This technique, called Raman spectroscopy, expands the available toolbox for the field of molecular imaging, said team leader Sanjiv Sam Gambhir, MD, PhD, professor of radiology. signals from Raman spectroscopy are stronger and longer-lived than other available methods, and the type of particles used in this method can transmit information about multiple types of molecular targets simultaneously.
“Usually we can measure one or two things at a time,” he said. “With this, we can now likely see 10, 20, 30 things at once.”
Gambhir said he believes this is the first time Raman spectroscopy has been used to image deep within the body, using tiny nanoparticles injected into the body to serve as beacons.
When laser light is beamed from a source outside the body, these specialized particles emit signals that can be measured and converted into a visible indicator of their location in the body.
Imaging of animals and humans can be done using a few different methods, including PET, magnetic resonance imaging, computed tomography, optical bioluminescence and fluorescence and ultrasound. However, said Gambhir, none of these methods so far can fulfill all the desired qualities of an imaging tool, which include being able to finely detect small biochemical details, being able to detect more than one target at a time and being cheap and easy to use.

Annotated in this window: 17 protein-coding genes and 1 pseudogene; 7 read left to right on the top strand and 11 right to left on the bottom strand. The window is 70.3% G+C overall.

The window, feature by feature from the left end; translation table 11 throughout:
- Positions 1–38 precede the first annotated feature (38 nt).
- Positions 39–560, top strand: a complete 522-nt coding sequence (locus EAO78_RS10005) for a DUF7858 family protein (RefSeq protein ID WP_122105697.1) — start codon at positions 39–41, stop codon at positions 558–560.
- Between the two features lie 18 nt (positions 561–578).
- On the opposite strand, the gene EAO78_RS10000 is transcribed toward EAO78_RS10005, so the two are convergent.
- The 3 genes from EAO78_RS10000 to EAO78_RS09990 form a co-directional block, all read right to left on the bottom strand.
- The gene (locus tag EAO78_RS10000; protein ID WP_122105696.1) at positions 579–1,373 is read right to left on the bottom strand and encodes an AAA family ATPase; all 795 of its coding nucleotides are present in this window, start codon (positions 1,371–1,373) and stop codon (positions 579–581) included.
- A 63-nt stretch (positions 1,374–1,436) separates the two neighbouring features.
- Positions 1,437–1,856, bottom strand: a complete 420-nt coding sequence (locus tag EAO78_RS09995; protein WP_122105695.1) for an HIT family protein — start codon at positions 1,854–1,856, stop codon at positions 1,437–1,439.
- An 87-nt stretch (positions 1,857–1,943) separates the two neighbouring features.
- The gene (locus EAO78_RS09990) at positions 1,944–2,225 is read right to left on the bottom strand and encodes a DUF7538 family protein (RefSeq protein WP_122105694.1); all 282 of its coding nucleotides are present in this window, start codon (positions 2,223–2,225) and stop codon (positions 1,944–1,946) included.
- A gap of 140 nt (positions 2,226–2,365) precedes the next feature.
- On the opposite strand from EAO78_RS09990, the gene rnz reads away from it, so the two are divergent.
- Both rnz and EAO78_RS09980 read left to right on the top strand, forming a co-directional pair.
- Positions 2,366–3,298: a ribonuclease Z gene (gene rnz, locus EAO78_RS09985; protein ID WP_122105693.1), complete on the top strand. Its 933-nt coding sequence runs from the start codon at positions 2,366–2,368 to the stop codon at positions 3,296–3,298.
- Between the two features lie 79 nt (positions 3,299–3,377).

Postdoctoral scholars Shay Keren, PhD, and Cristina Zavaleta, PhD, co-first authors of the study, found a way to make Raman spectroscopy a medical tool. To get there, they used two types of engineered Raman nanoparticles: gold nanoparticles and single-wall carbon nanotubes.
First, they injected mice with the some of the nanoparticles. To see the nanoparticles, they used a special microscope that the group had adapted to view anesthetized mice exposed to laser light. The researchers could see that the nanoparticles migrated to the liver, where they were processed for excretion.
Using a microscope they modified to detect Raman nanoparticles, the team was able to see targets on a scale 1,000 times smaller than what is now obtainable by the most precise fluorescence imaging using quantum dots.
When adapted for human use, they said, the technique has the potential to be useful during surgery, for example, in the removal of cancerous tissue. The extreme sensitivity of the imager could enable detection of even the most minute malignant tissues.